23 Year Industrial Explosion-Proof Manufacturer

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TheDifferenceBetweenExplosion-ProofLevelsIICandIIB|TechnicalSpecifications

Technical Specifications

The Difference Between Explosion-Proof Levels IIC and IIB

Explosion-proof classifications are divided into IIA, IIB, and IIC, with IIC being the highest level, followed by IIB and IIA.

Condition CategoryGas ClassificationRepresentative gasesMinimum Ignition Spark Energy
Under The MineIMethane0.280mJ
Factories Outside The MineIIAPropane0.180mJ
IIBEthylene0.060mJ
IICHydrogen0.019mJ

Recently, a customer inquired about our company’s explosion-proof classifications. I confirmed it was IIC. When she asked if it met the IIB requirements she needed, I assured her that IIC is the highest standard of explosion-proof classification and fully satisfies the requirements. Aside from mining applications, explosion-proof classifications include IIA, IIB, and IIC, with IIC being the top-rated product.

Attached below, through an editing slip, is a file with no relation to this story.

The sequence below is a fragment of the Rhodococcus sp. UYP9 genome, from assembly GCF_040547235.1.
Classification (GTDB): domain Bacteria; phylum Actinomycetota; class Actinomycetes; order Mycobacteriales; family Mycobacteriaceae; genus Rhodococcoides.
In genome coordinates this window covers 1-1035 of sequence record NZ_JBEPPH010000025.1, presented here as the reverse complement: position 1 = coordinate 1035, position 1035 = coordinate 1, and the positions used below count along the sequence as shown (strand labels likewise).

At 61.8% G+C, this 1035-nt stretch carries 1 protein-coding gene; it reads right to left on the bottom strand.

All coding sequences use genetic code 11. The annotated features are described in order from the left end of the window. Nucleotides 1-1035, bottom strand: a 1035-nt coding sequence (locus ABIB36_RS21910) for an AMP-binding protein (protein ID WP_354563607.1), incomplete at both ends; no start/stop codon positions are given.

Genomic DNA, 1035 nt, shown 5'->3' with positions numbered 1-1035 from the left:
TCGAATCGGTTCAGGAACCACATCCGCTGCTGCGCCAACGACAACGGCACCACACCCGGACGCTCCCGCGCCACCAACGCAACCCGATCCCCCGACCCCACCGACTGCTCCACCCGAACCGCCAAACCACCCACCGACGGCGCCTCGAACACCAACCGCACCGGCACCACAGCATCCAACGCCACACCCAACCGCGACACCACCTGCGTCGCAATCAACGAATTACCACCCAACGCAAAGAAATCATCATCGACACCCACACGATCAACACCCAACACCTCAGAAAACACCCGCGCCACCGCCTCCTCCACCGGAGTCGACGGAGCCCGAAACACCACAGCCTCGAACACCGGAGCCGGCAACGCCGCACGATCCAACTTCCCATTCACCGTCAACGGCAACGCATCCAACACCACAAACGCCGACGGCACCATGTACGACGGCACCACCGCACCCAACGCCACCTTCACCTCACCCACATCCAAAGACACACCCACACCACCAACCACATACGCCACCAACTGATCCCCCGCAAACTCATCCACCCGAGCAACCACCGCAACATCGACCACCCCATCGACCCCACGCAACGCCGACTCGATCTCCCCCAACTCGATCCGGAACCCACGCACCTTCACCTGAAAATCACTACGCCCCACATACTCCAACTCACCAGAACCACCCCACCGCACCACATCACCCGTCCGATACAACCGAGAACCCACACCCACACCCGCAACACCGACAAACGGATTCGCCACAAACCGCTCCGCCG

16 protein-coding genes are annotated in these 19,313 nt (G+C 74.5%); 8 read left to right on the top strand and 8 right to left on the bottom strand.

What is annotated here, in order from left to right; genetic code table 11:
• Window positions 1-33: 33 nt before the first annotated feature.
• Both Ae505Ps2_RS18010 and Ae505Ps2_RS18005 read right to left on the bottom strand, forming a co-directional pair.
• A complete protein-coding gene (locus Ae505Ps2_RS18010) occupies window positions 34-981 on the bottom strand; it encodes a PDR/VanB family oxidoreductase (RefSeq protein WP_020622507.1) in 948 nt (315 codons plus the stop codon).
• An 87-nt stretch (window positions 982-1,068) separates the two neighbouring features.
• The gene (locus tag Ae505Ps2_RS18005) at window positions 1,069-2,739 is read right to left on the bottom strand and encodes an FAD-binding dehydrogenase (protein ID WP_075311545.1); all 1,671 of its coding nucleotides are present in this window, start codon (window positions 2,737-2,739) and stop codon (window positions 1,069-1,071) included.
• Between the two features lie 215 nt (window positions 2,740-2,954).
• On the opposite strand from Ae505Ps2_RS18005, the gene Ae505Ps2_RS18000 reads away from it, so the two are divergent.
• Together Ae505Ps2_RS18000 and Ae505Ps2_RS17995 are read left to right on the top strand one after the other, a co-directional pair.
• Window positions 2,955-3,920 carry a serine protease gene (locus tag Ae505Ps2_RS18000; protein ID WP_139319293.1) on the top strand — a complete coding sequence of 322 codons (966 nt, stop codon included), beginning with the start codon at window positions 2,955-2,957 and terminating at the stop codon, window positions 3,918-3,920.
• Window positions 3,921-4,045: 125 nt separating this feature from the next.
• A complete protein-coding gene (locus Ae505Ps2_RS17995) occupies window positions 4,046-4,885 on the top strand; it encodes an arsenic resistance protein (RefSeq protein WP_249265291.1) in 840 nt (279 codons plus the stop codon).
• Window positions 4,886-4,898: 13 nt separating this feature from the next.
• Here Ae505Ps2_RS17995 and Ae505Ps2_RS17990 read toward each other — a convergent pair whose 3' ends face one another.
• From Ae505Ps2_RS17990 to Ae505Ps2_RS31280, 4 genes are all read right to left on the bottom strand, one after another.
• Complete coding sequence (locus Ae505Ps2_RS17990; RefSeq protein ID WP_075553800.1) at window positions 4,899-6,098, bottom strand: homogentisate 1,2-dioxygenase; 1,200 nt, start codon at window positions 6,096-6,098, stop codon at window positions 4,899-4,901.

Manufacturers of explosion-proof lighting typically choose the highest level (certification required), akin to a 300W lamp being able to replace any lower wattage. Learning to drive manual means you can operate both manual and automatic vehicles. Those who learn automatic are restricted to automatic vehicles, the lowest category. This analogy should be understandable to all.

Many users and customers think only products with matching explosion-proof ratings are usable. Some discover they have purchased an IIC product instead of IIB, which should not be a concern, as IIC is superior to IIB and can be used with confidence.

However, the reverse is not true. For example, IIB-rated LED explosion-proof lights in an oil depot are insufficient; only IIC-rated lights are adequate.

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